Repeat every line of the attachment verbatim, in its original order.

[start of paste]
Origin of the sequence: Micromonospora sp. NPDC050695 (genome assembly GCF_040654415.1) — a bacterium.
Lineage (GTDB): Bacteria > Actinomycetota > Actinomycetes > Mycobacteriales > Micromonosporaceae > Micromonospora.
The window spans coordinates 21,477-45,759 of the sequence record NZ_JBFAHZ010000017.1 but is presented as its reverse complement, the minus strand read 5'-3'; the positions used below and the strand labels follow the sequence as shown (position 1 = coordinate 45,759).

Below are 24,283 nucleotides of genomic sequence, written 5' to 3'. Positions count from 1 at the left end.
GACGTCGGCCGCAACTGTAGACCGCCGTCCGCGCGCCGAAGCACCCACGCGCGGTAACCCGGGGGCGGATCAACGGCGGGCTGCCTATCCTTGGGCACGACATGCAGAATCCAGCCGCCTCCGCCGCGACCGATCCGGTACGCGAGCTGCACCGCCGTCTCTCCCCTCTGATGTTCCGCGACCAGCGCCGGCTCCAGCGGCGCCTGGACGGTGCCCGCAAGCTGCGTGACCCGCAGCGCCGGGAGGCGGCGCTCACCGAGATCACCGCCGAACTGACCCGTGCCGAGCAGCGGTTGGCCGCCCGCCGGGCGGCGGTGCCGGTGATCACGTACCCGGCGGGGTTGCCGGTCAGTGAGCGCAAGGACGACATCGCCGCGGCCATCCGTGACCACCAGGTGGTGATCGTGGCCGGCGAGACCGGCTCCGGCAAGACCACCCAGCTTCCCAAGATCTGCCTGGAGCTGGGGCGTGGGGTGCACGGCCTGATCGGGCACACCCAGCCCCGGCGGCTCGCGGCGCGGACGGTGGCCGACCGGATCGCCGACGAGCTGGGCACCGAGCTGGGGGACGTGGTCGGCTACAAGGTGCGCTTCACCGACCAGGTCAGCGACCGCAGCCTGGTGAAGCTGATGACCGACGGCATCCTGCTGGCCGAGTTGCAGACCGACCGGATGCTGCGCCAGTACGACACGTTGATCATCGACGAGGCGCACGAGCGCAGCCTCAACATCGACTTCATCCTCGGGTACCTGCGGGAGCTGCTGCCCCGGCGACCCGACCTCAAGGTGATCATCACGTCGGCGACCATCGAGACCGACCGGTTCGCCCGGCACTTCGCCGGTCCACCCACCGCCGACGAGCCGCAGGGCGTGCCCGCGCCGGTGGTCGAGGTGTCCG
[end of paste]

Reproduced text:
Origin of the sequence: Micromonospora sp. NPDC050695 (genome assembly GCF_040654415.1) — a bacterium.
Lineage (GTDB): Bacteria > Actinomycetota > Actinomycetes > Mycobacteriales > Micromonosporaceae > Micromonospora.
The window spans coordinates 21,477-45,759 of the sequence record NZ_JBFAHZ010000017.1 but is presented as its reverse complement, the minus strand read 5'-3'; the positions used below and the strand labels follow the sequence as shown (position 1 = coordinate 45,759).

Below are 24,283 nucleotides of genomic sequence, written 5' to 3'. Positions count from 1 at the left end.
GACGTCGGCCGCAACTGTAGACCGCCGTCCGCGCGCCGAAGCACCCACGCGCGGTAACCCGGGGGCGGATCAACGGCGGGCTGCCTATCCTTGGGCACGACATGCAGAATCCAGCCGCCTCCGCCGCGACCGATCCGGTACGCGAGCTGCACCGCCGTCTCTCCCCTCTGATGTTCCGCGACCAGCGCCGGCTCCAGCGGCGCCTGGACGGTGCCCGCAAGCTGCGTGACCCGCAGCGCCGGGAGGCGGCGCTCACCGAGATCACCGCCGAACTGACCCGTGCCGAGCAGCGGTTGGCCGCCCGCCGGGCGGCGGTGCCGGTGATCACGTACCCGGCGGGGTTGCCGGTCAGTGAGCGCAAGGACGACATCGCCGCGGCCATCCGTGACCACCAGGTGGTGATCGTGGCCGGCGAGACCGGCTCCGGCAAGACCACCCAGCTTCCCAAGATCTGCCTGGAGCTGGGGCGTGGGGTGCACGGCCTGATCGGGCACACCCAGCCCCGGCGGCTCGCGGCGCGGACGGTGGCCGACCGGATCGCCGACGAGCTGGGCACCGAGCTGGGGGACGTGGTCGGCTACAAGGTGCGCTTCACCGACCAGGTCAGCGACCGCAGCCTGGTGAAGCTGATGACCGACGGCATCCTGCTGGCCGAGTTGCAGACCGACCGGATGCTGCGCCAGTACGACACGTTGATCATCGACGAGGCGCACGAGCGCAGCCTCAACATCGACTTCATCCTCGGGTACCTGCGGGAGCTGCTGCCCCGGCGACCCGACCTCAAGGTGATCATCACGTCGGCGACCATCGAGACCGACCGGTTCGCCCGGCACTTCGCCGGTCCACCCACCGCCGACGAGCCGCAGGGCGTGCCCGCGCCGGTGGTCGAGGTGTCCG